Persons aged 75 to 90 ( N = 834) participated in interviews and performance tests in their homes. Standard questionnaires were used to obtain walking difficulties; environmental barriers to and, facilitators of, mobility; and perceived individual hindrances to outdoor mobility. Lower extremity performance was tested using Short Physical Performance Battery (SPPB).
Among those with poorer lower extremity performance, the likelihood for advanced walking limitations was, in particular, related to perceived poor safety in the environment, and among those with intact performance to perceived social issues, such as lack of company, as well as to long distances.
The environmental correlates of walking limitations seem to depend on the level of lower extremity performance.
PubMed ID
27056910 View in PubMed
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Exercise rehabilitation on home-dwelling patients with Alzheimer's disease--a randomized, controlled trial. Study protocol.

https://arctichealth.org/en/permalink/ahliterature140239
Source
Trials. 2010;11:92
Publication Type
Article
Date
2010
Author
Kaisu H Pitkala
Minna M Raivio
Marja-Liisa Laakkonen
Reijo S Tilvis
Hannu Kautiainen
Timo E Strandberg
Author Affiliation
Unit of General Practice, Helsinki University Central Hospital, University of Helsinki, PO Box 20, 00014 University of Helsinki, Finland. kaisu.pitkala@kolumbus.fi
Source
Trials. 2010;11:92
Date
2010
Language
English
Publication Type
Article
Keywords
Aged
Alzheimer Disease - economics - physiopathology - psychology - rehabilitation
Caregivers
Clinical Protocols
Cognition
Cost of Illness
Cost-Benefit Analysis
Day Care - economics
Depression - etiology
Disability Evaluation
Exercise Therapy - economics
Finland
Frail Elderly
Health Care Costs
Humans
Independent living
Mobility Limitation
Neuropsychological Tests
Postural Balance
Quality of Life
Research Design
Time Factors
Treatment Outcome
Walking
Abstract
Besides cognitive decline, Alzheimer's disease (AD) leads to physical disability, need for help and permanent institutional care. The trials investigating effects of exercise rehabilitation on physical functioning of home-dwelling older dementia patients are still scarce. The aim of this study is to investigate the effectiveness of intensive exercise rehabilitation lasting for one year on mobility and physical functioning of home-dwelling patients with AD.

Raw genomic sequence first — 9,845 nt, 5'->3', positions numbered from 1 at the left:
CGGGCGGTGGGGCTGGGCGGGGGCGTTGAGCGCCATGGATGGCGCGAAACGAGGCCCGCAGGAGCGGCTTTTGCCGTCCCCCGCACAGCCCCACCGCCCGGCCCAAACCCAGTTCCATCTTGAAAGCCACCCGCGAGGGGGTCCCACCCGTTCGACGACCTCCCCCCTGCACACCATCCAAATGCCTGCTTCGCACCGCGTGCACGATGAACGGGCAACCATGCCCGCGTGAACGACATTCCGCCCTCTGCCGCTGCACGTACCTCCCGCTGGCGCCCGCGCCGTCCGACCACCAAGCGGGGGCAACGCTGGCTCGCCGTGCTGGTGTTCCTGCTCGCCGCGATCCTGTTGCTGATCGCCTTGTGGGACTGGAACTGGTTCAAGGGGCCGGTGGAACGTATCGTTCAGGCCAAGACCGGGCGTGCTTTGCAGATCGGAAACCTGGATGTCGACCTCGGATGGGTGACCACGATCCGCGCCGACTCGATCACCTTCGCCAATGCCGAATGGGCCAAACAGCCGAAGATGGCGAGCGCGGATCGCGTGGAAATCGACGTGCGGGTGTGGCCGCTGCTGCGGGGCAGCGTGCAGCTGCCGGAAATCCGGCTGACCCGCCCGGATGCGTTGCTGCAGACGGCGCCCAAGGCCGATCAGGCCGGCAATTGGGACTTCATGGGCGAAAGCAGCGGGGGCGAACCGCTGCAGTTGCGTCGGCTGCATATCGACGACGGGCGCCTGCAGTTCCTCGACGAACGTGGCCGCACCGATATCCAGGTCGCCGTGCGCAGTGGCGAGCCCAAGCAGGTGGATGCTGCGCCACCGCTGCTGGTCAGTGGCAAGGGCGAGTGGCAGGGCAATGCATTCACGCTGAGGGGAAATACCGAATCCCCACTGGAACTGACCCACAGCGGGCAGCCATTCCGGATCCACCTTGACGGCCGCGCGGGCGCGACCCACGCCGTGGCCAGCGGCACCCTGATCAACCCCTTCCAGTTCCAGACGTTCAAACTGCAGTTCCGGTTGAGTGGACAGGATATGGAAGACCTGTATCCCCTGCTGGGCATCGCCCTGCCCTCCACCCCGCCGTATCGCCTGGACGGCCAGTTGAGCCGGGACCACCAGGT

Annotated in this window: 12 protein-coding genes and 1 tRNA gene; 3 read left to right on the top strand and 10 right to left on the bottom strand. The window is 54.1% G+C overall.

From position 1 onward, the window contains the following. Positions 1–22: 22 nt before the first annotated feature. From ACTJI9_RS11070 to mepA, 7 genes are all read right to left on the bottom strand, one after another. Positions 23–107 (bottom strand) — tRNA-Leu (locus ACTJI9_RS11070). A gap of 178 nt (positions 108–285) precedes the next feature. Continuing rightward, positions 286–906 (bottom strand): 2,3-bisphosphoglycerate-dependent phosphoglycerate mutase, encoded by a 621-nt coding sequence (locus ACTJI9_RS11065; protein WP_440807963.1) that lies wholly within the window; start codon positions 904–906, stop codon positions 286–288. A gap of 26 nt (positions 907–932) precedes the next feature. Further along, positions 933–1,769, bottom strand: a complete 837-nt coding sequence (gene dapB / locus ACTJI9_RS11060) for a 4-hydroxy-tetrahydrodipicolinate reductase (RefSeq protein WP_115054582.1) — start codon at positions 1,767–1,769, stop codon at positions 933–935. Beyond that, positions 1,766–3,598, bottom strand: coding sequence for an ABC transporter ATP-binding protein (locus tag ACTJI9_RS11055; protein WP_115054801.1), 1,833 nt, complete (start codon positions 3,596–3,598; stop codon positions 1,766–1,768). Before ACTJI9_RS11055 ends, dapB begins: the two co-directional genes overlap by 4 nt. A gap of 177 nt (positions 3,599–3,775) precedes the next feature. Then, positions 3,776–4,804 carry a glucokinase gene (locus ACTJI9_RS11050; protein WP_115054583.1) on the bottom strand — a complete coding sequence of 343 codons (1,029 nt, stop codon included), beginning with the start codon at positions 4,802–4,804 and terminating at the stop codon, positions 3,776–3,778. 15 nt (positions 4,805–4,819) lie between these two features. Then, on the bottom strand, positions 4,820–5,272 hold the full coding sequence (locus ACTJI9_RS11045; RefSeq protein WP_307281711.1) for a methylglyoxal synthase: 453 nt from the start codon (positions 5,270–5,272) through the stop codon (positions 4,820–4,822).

During years 2008-2010, patients with AD (n = 210) living with their spousal caregiver in community are recruited using central AD registers in Finland, and they are offered exercise rehabilitation lasting for one year. The patients are randomized into three arms: 1) tailored home-based exercise twice weekly 2) group-based exercise twice weekly in rehabilitation center 3) control group with usual care and information of exercise and nutrition. Main outcome measures will be Guralnik's mobility and balance tests and FIM-test to assess physical functioning. Secondary measures will be cognition, neuropsychiatric symptoms according to the Neuropsychiatric Inventory, caregivers' burden, depression and health-related quality of life (RAND-36). Data concerning admissions to institutional care and the use and costs of health and social services will be collected during a two year follow-up.
To our knowledge this is the first large scale trial exploring whether home-dwelling patients with AD will benefit from intense and long-lasting exercise rehabilitation in respect to their mobility and physical functioning. It will also provide data on cost-effectiveness of the intervention.
ACTRN12608000037303.
Notes
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PubMed ID
20925948 View in PubMed
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Glycemic control and health-related quality of life among older home-dwelling primary care patients with diabetes.

https://arctichealth.org/en/permalink/ahliterature293508
Source
Prim Care Diabetes. 2017 Dec; 11(6):577-582
Publication Type
Journal Article
Date
Dec-2017
Author
Anna-Kaisa Aro
Merja Karjalainen
Miia Tiihonen
Hannu Kautiainen
Juha Saltevo
Maija Haanpää
Pekka Mäntyselkä
Author Affiliation